Angel Oak Restaurant keeps it fresh, local
Deidre Schipani – Wednesday, November 14, 2012
Angel Oak Restaurant
Cuisine: American Eclectic
Category: Neighborhood Favorite
Location: 3669 Savannah Highway near Red Top
Hours: Lunch, 11 a.m.-5 p.m. Tuesday-Saturday; dinner, 5-9 p.m. Tuesday-Thursday, 5-10 p.m. Friday and Saturday; Sunday brunch, 10 a.m.-3 p.m.
Food: 2 ˝
Atmosphere: 3 ˝
Service: 3 ˝
Costs: Snacks $3, appetizers $6-$12; salads $6-9; sides $3; supper entrees $16-$22; sandwiches $8-$15. Lunch menu $7-$14; salads $6-$10; Blue Plate Specials $9; Sunday brunch $7-$12.
Vegetarian Options: Limited to seafood and sides.
Bar: Beer and wine only
Decibel Level: Moderate
Wheelchair Access: Yes
Other: Blue plate specials Tuesdays-Fridays; Tuesdays, half off appetizers; Wednesdays, half off wines by the glass $10 or less and all bottles; Thursdays, half off beer. Lunch buffet. Patio seating. Gift certificates, private events. Facebook, Twitter, www.angeloakrestaurant.com, info@AngelOakRestaurant.com.
In the summer, Culinary Institute of America graduate and Mississippi native Jay Kees and his wife, Nicole, opened Angel Oak Restaurant. The location, on Savannah Highway near Red Top, formerly housed Caliente, Mia’s Cafe and Charles Towne General Store at different times.
The space has nothing in common with Paris, but step into the studied renovation of banquettes, the beadboard and toile, and you can be in any Parisian arrondissement. Nicole Kees’ artistic talents quickly dispatched a soulless structure into bistro-chic.
A simple farm table stages the greeting area with fresh flowers and seasonal produce. Salvaged doors and shutters screen the detritus of restaurant cleanup and busing. The photographs of Lowcountry artist Susan Budnick bring a sense of place to the walls. Harmony and balance are created through the use of mirrors and light. Mason jars, mismatched china, chairs contoured for seating, upended jar-like lighting and paper-topped tables marry the rustic with the restored.
Jay Kees adheres to a plow-to-plate philosophy, and the farms of Johns Island and other local sources provide ample ingredients for his menu. Beef from Legare Farms, mushrooms from Mepkin Abbey, vegetables from Limehouse Produce, baked goods from Saffron, Geechie Boy grits and Cherry Point seafood anchor the menu with the ubiquity of local and seasonal.
Kees is proud that his restaurant has neither a microwave nor a freezer. As an accomplished personal and pastry chef, he brings those experiences to the menu at Angel Oak. Bacon is cured in house, Legare beef is ground for burgers, and all salad dressings, pastas, ricotta cheese, pickles and sauces are made from scratch.
The menu will change with the seasons and already has witnessed the introduction of escargot, pastry-wrapped brie and squash-filled ravioli to welcome fall.
A snack menu ($3) of pimiento cheese, ricotta cheese with honey, deviled eggs and fried green tomatoes provide simple options if you stopped in for a glass of wine or craft-brewed beer.
Appetizers are more fat-bombs than “teasers” for your dinner. Hickory smoked bacon ($8) gets the Buffalo wing treatment with hot sauce, blue cheese drizzle and scallions; mac and cheese ($12) is gilded in rich Mornay sauce further amended with Gruyere cheese and pulled pork; pork tacos ($6) are misnamed as they feature Asian-spiked hoisin sauce with pulled pork and pickled onions on steamed buns — more pork bun than taco shell. Stick with a half-dozen oysters ($7) with a pucker-powered mignonette sauce and a chilled stout.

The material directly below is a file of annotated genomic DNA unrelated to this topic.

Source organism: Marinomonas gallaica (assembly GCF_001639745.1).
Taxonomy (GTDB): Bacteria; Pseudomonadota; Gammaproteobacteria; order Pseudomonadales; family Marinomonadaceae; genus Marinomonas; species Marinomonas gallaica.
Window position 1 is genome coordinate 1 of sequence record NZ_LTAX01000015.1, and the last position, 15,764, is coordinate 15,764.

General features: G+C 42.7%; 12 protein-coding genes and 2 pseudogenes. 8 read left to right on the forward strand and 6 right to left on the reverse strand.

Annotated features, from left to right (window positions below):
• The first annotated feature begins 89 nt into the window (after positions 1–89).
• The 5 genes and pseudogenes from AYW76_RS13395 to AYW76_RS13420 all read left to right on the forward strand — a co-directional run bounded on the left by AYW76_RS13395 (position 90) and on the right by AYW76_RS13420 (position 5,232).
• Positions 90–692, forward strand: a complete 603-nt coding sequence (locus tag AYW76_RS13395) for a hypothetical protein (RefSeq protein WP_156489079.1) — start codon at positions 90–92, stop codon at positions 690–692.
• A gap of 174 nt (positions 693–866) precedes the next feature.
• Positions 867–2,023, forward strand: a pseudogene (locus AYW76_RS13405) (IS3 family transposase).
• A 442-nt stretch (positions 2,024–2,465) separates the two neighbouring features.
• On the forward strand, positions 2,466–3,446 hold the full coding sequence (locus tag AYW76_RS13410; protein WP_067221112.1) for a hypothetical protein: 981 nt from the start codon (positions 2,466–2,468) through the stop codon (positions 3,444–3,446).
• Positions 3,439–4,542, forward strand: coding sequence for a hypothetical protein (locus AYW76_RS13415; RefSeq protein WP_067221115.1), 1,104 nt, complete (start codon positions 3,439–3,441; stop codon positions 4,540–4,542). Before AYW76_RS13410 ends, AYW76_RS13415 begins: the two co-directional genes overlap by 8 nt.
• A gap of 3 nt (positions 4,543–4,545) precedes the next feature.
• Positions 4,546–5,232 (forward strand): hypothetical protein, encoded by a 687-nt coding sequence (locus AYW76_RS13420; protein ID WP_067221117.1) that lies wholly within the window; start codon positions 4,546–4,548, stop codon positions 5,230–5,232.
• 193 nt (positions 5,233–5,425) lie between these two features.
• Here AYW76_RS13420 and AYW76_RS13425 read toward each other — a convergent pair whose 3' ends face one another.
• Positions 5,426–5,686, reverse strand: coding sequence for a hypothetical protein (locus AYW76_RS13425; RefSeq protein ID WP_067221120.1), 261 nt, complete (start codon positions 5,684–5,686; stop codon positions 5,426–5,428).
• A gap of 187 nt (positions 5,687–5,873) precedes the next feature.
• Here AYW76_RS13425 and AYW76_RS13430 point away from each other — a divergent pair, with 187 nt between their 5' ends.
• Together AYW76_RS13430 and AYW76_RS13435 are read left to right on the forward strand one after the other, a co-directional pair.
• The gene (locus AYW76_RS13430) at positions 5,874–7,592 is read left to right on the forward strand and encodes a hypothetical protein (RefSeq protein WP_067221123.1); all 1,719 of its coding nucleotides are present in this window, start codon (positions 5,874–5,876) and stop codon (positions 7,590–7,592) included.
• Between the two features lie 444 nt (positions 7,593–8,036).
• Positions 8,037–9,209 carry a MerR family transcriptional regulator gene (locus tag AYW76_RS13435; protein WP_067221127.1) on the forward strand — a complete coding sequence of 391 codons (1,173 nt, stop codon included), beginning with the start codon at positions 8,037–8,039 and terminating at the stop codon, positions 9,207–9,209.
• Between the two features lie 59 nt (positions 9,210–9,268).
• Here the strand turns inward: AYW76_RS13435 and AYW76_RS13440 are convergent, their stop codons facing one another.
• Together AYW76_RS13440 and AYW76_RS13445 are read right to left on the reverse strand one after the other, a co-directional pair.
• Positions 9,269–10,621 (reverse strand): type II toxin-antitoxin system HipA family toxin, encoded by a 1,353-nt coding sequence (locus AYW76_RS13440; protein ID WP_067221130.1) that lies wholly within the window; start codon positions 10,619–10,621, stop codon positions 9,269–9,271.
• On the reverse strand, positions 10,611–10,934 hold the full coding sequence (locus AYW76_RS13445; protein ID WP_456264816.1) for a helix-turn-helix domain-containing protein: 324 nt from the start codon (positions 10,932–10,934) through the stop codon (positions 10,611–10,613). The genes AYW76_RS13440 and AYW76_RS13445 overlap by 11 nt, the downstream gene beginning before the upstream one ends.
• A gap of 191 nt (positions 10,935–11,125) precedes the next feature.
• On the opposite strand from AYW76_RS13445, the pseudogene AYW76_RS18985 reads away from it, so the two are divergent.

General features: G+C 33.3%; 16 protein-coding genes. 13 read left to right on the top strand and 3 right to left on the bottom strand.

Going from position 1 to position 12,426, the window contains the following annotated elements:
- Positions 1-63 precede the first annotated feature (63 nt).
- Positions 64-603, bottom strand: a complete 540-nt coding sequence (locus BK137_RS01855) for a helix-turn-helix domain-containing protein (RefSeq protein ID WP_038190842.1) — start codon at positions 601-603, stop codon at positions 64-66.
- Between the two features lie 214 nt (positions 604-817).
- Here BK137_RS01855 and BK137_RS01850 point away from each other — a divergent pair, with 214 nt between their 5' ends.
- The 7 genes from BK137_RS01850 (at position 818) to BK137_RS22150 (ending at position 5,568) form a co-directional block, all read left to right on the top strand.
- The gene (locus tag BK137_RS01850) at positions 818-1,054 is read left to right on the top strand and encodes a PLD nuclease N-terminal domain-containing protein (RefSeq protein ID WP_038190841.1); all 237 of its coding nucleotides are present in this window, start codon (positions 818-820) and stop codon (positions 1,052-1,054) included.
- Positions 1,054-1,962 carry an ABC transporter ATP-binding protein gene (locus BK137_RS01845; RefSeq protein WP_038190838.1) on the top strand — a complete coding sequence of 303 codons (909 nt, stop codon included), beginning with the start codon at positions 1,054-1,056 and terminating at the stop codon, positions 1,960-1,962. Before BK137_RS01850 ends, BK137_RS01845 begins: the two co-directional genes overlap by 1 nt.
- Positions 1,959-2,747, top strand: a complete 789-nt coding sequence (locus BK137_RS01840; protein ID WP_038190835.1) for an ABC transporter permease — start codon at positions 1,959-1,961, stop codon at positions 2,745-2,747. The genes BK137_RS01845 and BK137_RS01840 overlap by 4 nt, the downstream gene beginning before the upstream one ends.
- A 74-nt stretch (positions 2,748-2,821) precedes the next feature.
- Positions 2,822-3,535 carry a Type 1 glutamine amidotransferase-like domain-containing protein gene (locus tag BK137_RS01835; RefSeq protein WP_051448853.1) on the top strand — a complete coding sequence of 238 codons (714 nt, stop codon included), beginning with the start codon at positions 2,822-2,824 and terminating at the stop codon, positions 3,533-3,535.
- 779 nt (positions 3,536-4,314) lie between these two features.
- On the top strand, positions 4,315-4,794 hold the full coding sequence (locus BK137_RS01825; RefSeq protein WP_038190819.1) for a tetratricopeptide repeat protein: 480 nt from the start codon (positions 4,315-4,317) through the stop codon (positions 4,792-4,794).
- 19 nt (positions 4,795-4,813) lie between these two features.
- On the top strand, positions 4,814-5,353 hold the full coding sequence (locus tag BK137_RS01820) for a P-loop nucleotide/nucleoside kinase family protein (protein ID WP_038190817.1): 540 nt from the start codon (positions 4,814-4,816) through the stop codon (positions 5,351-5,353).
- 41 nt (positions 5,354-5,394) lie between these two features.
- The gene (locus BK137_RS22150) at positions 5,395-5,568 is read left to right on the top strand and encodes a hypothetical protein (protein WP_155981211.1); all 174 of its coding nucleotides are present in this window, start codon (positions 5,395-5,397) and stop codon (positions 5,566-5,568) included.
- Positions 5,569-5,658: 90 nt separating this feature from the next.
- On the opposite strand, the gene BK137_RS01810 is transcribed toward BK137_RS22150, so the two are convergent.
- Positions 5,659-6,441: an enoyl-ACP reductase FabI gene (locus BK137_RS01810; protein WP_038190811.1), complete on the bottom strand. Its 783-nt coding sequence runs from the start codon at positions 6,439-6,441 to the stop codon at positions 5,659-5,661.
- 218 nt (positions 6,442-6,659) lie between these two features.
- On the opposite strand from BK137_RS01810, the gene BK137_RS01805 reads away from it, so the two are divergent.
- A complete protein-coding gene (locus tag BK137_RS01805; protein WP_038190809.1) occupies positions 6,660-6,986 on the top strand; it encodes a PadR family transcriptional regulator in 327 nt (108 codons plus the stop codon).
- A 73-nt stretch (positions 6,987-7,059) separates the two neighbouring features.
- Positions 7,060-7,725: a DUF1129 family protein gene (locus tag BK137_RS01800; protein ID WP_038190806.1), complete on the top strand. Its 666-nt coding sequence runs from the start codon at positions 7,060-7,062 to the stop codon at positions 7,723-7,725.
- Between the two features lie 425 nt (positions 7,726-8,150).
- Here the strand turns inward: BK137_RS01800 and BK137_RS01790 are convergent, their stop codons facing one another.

Salads of leafy greens ($6), iceberg wedge ($7), and pear and arugula ($9) are nicely composed, but the creamy sherry dressing for the pear and arugula combination had no sherry flavor and the salad was underdressed,
The menu proper speaks with the language of Southern comfort foods — foods “that hug you” as defined by celebrity chef Carla Hall of “Top Chef” fame.
Buttermilk fried chicken ($17) with five-spice herbed honey, meatloaf and smashed potatoes ($16) and country-fried steak ($16) with sawmill gravy demonstrate Kees’ devotion to the Southern canon of good eats.
We found the braised short rib ($22) to be fatty and not quite collapsed on itself by a slow braise. Yet its thyme demi glace bore witness to a slow, stratified sauce, resulting in a lush lacquer of meaty goodness cradling the grits and beef.
Shrimp carbonara ($16) should be embraced as a noodle dish and not pasta as the soft ribbons of tagliatelle nestled fresh shrimp, salty lardons and a creamy herb sauce. I liked the dish but not its name because expectation was for al dente pasta in a peppery emulsified sauce.
Kees travels the globe with his spices and staples: mirin, hoisin, five-spice powder and bang-bang sauce pucker and slather his entrees. Bacon worship is transferred to the lardon and ambition is channeled to the Lowcountry.
Desserts will vary: brulee, red velvet whoopie pies and chocolate mousse have been featured. We went with the beignets (Kees spent some time in New Orleans), and it was a very good choice. Hot, tender dough puffs, crusted with cinnamon and sugar, ready to be plunged into a high-quality chocolate sauce — finger-licking good.
Prices are accessible and servers are well-trained. Nicole Kees spends time at each table and this cheerful space makes it easy to be a regular.
Angel Oak Restaurant is a welcome addition to the neighborhood.
Like many dishes that require marination or maceration to birth their best flavors — well, Angel Oak Restaurant is “that dish” now.
Tooled with a quality chef, fueled by a hospitable staff and having standards that meet ambitions, Jay Kees may want to scale back the menu or hire a sous chef as the demands of his menu may break the boughs of Angel Oak Restaurant.
Cutting some slack in the back of the house will allow the restaurant to flourish just like its namesake tree.